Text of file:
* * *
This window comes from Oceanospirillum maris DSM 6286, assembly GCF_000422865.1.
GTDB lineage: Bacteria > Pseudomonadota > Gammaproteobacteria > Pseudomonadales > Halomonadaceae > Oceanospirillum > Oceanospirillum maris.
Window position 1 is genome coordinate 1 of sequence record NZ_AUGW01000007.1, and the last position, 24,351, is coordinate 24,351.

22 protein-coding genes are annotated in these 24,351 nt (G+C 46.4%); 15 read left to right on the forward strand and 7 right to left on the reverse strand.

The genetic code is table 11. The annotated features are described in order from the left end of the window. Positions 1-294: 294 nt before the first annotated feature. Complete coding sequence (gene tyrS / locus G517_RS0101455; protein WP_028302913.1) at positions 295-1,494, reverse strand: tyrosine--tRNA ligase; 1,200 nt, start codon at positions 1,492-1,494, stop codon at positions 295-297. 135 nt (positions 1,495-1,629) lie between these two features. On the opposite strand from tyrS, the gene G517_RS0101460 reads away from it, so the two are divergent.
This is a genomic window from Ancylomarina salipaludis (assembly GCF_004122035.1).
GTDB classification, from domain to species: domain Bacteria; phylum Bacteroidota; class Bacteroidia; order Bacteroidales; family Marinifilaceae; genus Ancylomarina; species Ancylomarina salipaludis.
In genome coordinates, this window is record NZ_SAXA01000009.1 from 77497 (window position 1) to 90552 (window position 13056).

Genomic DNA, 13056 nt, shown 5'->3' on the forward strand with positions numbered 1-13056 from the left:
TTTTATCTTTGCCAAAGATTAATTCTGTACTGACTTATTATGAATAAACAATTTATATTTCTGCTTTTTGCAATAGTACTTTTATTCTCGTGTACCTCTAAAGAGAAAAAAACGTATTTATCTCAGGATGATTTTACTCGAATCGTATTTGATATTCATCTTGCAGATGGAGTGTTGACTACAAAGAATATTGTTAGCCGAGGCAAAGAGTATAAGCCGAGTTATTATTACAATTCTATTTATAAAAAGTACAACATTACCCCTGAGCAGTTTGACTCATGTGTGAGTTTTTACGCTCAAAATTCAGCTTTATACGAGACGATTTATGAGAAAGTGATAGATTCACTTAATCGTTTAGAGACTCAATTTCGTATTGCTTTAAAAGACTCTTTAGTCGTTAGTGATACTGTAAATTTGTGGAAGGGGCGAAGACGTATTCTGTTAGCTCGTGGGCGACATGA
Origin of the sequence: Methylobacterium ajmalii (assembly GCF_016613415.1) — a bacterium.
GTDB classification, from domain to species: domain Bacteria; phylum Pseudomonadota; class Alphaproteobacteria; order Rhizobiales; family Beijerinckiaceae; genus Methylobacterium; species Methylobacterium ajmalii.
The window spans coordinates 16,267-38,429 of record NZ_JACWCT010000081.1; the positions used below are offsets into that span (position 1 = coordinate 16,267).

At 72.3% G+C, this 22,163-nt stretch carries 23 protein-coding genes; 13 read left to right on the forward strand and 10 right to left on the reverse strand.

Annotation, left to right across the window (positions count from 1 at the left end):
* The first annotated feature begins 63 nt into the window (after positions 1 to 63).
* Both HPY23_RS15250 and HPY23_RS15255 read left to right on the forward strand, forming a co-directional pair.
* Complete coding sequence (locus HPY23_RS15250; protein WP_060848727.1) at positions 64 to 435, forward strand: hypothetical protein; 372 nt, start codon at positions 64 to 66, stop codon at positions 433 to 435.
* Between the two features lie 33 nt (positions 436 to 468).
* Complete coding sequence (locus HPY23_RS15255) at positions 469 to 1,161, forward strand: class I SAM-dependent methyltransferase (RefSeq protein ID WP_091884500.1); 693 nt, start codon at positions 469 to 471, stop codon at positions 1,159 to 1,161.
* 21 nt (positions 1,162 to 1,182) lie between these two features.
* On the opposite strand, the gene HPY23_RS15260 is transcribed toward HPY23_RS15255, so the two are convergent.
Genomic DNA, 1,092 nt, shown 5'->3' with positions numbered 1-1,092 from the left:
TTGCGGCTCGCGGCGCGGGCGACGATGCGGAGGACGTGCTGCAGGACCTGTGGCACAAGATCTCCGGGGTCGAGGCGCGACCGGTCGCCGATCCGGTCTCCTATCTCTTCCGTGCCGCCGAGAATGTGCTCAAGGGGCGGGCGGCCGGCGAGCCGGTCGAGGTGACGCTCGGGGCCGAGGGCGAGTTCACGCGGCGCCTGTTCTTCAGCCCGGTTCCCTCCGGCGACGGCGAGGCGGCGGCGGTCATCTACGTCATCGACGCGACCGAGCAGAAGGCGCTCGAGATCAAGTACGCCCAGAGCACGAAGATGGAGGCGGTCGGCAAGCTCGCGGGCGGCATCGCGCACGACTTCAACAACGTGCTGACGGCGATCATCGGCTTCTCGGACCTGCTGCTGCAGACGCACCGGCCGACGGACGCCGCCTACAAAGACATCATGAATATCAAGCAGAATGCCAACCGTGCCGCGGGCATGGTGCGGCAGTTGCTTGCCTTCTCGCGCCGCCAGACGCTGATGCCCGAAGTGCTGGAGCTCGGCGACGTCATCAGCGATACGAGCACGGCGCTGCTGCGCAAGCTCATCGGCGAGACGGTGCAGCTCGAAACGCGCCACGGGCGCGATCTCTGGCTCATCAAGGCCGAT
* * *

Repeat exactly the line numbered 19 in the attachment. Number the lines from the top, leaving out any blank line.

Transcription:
* Between the two features lie 33 nt (positions 436 to 468).